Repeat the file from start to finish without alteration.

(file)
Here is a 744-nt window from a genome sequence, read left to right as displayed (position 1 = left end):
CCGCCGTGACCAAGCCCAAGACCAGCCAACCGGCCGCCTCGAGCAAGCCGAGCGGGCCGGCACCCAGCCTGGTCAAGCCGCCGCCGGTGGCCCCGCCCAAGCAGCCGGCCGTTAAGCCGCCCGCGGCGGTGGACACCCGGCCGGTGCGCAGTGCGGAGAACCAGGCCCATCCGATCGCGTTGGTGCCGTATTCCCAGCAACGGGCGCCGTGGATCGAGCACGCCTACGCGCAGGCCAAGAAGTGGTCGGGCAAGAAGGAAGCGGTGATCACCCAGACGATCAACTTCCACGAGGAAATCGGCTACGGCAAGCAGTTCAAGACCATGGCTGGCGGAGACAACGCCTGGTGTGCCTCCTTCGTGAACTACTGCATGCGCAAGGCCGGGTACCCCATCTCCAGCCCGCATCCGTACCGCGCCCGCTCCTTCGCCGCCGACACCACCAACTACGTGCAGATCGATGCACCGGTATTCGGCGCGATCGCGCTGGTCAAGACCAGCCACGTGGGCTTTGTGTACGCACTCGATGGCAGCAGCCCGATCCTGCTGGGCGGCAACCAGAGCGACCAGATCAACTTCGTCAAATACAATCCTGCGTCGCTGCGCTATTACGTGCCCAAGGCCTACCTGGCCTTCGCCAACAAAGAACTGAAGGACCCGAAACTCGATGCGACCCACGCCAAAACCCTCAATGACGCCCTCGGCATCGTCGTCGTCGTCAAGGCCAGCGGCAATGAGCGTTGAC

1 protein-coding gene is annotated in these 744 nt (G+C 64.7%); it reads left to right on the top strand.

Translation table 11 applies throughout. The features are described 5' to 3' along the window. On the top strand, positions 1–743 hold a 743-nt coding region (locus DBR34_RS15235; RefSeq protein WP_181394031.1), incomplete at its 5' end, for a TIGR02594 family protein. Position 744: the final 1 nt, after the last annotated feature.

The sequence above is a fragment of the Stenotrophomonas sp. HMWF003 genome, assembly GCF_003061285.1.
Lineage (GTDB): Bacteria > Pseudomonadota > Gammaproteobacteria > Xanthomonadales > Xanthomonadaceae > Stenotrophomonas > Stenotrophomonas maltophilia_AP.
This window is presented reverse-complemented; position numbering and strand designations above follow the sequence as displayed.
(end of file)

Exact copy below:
Here is a 744-nt window from a genome sequence, read left to right as displayed (position 1 = left end):
CCGCCGTGACCAAGCCCAAGACCAGCCAACCGGCCGCCTCGAGCAAGCCGAGCGGGCCGGCACCCAGCCTGGTCAAGCCGCCGCCGGTGGCCCCGCCCAAGCAGCCGGCCGTTAAGCCGCCCGCGGCGGTGGACACCCGGCCGGTGCGCAGTGCGGAGAACCAGGCCCATCCGATCGCGTTGGTGCCGTATTCCCAGCAACGGGCGCCGTGGATCGAGCACGCCTACGCGCAGGCCAAGAAGTGGTCGGGCAAGAAGGAAGCGGTGATCACCCAGACGATCAACTTCCACGAGGAAATCGGCTACGGCAAGCAGTTCAAGACCATGGCTGGCGGAGACAACGCCTGGTGTGCCTCCTTCGTGAACTACTGCATGCGCAAGGCCGGGTACCCCATCTCCAGCCCGCATCCGTACCGCGCCCGCTCCTTCGCCGCCGACACCACCAACTACGTGCAGATCGATGCACCGGTATTCGGCGCGATCGCGCTGGTCAAGACCAGCCACGTGGGCTTTGTGTACGCACTCGATGGCAGCAGCCCGATCCTGCTGGGCGGCAACCAGAGCGACCAGATCAACTTCGTCAAATACAATCCTGCGTCGCTGCGCTATTACGTGCCCAAGGCCTACCTGGCCTTCGCCAACAAAGAACTGAAGGACCCGAAACTCGATGCGACCCACGCCAAAACCCTCAATGACGCCCTCGGCATCGTCGTCGTCGTCAAGGCCAGCGGCAATGAGCGTTGAC

1 protein-coding gene is annotated in these 744 nt (G+C 64.7%); it reads left to right on the top strand.

Translation table 11 applies throughout. The features are described 5' to 3' along the window. On the top strand, positions 1–743 hold a 743-nt coding region (locus DBR34_RS15235; RefSeq protein WP_181394031.1), incomplete at its 5' end, for a TIGR02594 family protein. Position 744: the final 1 nt, after the last annotated feature.

The sequence above is a fragment of the Stenotrophomonas sp. HMWF003 genome, assembly GCF_003061285.1.
Lineage (GTDB): Bacteria > Pseudomonadota > Gammaproteobacteria > Xanthomonadales > Xanthomonadaceae > Stenotrophomonas > Stenotrophomonas maltophilia_AP.
This window is presented reverse-complemented; position numbering and strand designations above follow the sequence as displayed.